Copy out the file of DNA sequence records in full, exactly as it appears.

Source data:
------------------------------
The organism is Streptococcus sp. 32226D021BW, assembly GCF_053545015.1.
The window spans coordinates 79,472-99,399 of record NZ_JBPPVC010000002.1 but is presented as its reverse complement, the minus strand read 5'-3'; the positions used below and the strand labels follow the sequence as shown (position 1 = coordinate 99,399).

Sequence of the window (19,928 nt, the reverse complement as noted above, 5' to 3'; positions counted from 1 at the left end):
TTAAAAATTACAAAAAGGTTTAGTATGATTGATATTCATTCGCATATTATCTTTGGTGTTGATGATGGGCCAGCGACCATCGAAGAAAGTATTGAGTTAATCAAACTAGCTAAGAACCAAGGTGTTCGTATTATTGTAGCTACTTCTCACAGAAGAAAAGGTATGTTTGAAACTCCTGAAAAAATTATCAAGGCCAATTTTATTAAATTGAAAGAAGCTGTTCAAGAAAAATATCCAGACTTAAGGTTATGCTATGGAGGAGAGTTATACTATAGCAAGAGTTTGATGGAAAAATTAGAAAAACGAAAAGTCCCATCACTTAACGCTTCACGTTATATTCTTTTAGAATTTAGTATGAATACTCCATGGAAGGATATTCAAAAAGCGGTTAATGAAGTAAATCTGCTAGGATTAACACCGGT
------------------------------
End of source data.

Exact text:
The organism is Streptococcus sp. 32226D021BW, assembly GCF_053545015.1.
The window spans coordinates 79,472-99,399 of record NZ_JBPPVC010000002.1 but is presented as its reverse complement, the minus strand read 5'-3'; the positions used below and the strand labels follow the sequence as shown (position 1 = coordinate 99,399).

Sequence of the window (19,928 nt, the reverse complement as noted above, 5' to 3'; positions counted from 1 at the left end):
TTAAAAATTACAAAAAGGTTTAGTATGATTGATATTCATTCGCATATTATCTTTGGTGTTGATGATGGGCCAGCGACCATCGAAGAAAGTATTGAGTTAATCAAACTAGCTAAGAACCAAGGTGTTCGTATTATTGTAGCTACTTCTCACAGAAGAAAAGGTATGTTTGAAACTCCTGAAAAAATTATCAAGGCCAATTTTATTAAATTGAAAGAAGCTGTTCAAGAAAAATATCCAGACTTAAGGTTATGCTATGGAGGAGAGTTATACTATAGCAAGAGTTTGATGGAAAAATTAGAAAAACGAAAAGTCCCATCACTTAACGCTTCACGTTATATTCTTTTAGAATTTAGTATGAATACTCCATGGAAGGATATTCAAAAAGCGGTTAATGAAGTAAATCTGCTAGGATTAACACCGGT